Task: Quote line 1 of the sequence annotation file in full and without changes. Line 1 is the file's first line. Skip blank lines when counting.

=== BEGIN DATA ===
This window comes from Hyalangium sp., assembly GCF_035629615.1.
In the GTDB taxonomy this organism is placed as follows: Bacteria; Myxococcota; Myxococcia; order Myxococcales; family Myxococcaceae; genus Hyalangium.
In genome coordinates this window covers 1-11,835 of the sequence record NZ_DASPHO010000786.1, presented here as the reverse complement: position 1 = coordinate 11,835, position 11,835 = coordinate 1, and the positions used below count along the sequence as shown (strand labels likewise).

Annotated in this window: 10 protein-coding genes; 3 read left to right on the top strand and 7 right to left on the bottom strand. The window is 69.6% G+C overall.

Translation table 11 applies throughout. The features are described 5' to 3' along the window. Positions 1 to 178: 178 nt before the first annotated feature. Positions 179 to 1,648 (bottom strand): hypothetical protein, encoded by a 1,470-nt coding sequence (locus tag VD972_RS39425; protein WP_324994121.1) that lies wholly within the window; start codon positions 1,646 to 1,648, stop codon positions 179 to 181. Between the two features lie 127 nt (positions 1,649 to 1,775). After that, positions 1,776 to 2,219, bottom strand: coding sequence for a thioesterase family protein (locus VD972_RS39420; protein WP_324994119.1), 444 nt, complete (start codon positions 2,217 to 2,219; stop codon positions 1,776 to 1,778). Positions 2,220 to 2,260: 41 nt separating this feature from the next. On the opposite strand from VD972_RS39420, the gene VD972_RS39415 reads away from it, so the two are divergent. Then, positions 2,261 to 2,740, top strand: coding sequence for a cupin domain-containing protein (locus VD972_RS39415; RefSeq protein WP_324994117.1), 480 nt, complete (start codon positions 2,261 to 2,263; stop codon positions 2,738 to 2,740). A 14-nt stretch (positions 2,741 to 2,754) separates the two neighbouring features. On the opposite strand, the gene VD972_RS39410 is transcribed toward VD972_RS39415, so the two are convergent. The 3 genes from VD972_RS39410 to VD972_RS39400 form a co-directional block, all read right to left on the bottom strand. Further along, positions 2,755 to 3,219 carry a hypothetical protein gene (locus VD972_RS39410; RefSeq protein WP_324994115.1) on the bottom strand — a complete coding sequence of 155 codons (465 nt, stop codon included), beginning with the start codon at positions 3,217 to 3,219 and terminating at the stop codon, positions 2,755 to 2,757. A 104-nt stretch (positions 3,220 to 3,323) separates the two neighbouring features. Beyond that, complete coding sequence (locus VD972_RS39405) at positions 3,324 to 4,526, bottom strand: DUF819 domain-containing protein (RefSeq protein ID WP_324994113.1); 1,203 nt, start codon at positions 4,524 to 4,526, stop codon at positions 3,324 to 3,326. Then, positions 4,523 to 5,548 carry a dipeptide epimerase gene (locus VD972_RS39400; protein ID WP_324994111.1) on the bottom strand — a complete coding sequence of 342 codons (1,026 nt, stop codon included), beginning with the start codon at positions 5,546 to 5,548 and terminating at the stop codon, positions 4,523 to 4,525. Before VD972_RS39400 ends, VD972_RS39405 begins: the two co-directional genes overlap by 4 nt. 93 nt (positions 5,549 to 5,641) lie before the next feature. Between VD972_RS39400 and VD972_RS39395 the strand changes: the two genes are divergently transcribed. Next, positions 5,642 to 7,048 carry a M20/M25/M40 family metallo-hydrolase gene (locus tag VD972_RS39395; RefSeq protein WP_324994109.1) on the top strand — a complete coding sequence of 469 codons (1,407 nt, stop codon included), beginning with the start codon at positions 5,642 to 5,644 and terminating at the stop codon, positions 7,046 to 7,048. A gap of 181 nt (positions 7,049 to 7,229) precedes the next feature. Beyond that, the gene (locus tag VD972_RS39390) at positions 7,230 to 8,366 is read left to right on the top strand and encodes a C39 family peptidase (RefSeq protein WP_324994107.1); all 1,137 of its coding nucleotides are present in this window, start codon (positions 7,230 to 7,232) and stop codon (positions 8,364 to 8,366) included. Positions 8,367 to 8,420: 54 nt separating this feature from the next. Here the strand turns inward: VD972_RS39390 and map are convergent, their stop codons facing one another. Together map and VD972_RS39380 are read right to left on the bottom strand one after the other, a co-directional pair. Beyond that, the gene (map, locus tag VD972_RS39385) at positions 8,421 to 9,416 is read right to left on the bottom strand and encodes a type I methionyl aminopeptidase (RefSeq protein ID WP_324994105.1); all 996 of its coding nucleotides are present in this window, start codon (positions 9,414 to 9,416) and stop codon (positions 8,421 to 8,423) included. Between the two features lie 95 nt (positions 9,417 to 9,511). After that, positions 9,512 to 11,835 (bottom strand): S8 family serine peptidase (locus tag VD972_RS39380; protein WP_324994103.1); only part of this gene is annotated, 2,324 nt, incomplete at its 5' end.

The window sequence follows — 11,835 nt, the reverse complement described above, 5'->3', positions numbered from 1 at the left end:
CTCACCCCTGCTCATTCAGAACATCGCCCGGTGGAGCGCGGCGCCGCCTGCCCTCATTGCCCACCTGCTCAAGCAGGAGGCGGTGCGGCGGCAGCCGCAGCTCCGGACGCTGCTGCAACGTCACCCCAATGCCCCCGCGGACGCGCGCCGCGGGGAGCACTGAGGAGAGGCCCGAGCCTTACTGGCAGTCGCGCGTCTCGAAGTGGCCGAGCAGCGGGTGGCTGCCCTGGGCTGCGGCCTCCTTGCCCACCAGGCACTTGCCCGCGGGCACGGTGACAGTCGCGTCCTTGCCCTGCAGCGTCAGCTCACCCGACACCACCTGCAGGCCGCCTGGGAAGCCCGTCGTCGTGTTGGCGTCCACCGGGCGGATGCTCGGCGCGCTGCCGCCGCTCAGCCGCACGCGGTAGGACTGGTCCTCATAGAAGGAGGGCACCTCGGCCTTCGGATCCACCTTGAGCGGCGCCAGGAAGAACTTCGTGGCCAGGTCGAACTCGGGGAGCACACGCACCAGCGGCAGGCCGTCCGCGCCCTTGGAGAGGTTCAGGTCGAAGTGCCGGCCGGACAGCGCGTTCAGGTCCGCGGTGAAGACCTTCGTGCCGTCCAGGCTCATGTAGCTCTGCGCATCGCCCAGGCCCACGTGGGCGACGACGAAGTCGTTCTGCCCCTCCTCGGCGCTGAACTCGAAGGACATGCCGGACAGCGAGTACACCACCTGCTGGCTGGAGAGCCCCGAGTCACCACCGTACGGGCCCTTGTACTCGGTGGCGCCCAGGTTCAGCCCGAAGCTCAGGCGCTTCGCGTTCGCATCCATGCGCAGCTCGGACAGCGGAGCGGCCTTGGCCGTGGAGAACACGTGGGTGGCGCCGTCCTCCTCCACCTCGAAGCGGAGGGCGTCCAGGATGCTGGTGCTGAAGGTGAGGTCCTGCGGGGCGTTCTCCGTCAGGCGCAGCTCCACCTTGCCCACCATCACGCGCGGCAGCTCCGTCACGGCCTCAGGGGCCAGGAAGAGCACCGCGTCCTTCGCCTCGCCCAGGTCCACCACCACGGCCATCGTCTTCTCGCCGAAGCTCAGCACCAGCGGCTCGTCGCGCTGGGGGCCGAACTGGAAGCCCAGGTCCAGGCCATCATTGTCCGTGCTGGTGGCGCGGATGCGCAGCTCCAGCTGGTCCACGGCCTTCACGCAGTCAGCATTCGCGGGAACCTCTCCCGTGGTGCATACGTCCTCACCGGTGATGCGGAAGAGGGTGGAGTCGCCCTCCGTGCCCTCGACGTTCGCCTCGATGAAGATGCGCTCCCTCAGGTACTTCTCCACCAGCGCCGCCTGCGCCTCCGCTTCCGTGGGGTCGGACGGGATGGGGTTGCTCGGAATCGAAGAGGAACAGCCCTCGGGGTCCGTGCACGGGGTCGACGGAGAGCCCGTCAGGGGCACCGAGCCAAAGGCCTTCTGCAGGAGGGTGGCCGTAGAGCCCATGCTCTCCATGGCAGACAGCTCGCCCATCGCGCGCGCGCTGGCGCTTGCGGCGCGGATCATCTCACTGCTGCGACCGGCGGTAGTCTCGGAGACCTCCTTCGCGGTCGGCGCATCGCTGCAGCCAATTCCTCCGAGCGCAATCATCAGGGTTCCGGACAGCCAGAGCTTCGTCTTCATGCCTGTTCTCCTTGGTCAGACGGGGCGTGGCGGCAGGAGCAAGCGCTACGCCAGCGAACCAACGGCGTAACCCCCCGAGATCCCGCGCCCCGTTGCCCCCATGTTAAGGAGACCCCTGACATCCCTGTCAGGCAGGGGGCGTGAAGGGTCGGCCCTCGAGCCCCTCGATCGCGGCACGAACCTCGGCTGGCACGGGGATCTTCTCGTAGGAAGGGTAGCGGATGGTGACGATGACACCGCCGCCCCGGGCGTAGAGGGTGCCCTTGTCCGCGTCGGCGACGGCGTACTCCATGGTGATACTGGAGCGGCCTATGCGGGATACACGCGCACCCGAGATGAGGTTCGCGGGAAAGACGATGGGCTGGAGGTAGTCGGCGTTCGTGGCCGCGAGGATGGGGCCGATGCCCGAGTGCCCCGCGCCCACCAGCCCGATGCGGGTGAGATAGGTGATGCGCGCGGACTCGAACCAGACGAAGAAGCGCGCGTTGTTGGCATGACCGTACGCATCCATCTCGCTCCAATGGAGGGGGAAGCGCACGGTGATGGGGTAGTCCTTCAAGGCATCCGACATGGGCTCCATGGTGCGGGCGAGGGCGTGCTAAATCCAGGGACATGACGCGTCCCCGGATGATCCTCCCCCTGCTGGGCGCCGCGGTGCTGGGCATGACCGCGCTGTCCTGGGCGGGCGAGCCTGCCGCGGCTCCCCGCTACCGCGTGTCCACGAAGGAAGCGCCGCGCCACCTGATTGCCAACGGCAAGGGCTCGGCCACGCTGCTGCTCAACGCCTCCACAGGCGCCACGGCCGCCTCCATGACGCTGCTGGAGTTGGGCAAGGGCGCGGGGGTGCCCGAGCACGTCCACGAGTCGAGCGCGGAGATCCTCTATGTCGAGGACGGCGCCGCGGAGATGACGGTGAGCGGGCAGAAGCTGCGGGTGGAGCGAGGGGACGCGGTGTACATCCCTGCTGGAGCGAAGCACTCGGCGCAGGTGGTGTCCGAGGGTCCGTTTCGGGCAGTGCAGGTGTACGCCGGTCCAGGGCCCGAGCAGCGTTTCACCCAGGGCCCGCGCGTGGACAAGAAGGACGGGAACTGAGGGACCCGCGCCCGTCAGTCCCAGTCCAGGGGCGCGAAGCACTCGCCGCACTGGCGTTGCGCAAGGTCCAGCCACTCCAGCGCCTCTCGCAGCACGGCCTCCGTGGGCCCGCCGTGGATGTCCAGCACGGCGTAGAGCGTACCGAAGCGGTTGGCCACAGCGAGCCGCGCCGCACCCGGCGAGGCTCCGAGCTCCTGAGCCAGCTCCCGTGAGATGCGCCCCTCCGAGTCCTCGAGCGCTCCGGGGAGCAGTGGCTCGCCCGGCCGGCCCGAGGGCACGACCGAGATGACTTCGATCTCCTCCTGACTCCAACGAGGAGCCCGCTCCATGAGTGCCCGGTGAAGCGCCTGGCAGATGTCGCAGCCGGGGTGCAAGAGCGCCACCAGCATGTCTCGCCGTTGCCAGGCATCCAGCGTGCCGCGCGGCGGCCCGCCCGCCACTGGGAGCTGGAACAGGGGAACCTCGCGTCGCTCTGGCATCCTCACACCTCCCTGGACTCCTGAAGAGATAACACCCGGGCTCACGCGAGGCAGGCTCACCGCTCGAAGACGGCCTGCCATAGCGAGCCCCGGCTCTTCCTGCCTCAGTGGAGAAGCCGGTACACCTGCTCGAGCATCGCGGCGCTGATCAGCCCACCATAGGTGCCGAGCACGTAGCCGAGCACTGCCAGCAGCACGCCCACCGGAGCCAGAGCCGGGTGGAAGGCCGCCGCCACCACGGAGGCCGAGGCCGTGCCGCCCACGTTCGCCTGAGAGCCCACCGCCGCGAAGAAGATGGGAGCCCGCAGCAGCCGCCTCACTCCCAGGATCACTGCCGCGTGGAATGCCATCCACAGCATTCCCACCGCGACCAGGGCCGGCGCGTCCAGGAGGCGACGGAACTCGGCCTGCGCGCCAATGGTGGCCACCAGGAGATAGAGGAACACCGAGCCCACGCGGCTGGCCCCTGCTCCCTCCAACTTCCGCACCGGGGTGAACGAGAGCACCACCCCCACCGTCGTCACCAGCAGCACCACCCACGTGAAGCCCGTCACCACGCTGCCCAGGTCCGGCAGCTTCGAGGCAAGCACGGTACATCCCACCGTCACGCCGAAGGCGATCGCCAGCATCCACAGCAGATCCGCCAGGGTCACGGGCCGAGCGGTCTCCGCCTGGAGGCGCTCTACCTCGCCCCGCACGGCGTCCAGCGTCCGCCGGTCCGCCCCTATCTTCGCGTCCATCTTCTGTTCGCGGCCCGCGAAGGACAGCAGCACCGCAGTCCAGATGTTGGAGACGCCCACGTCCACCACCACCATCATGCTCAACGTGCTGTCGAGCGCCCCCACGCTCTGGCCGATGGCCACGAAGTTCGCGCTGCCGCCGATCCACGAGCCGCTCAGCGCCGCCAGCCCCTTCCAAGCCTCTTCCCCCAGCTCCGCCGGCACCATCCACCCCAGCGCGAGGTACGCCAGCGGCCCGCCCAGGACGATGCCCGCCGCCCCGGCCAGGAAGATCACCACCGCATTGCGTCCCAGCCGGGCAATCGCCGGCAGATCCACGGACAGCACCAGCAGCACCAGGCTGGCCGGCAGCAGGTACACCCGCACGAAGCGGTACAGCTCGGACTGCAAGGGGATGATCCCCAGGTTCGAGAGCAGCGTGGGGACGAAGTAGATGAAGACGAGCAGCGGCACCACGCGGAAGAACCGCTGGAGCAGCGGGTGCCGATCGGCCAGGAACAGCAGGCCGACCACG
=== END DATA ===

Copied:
This window comes from Hyalangium sp., assembly GCF_035629615.1.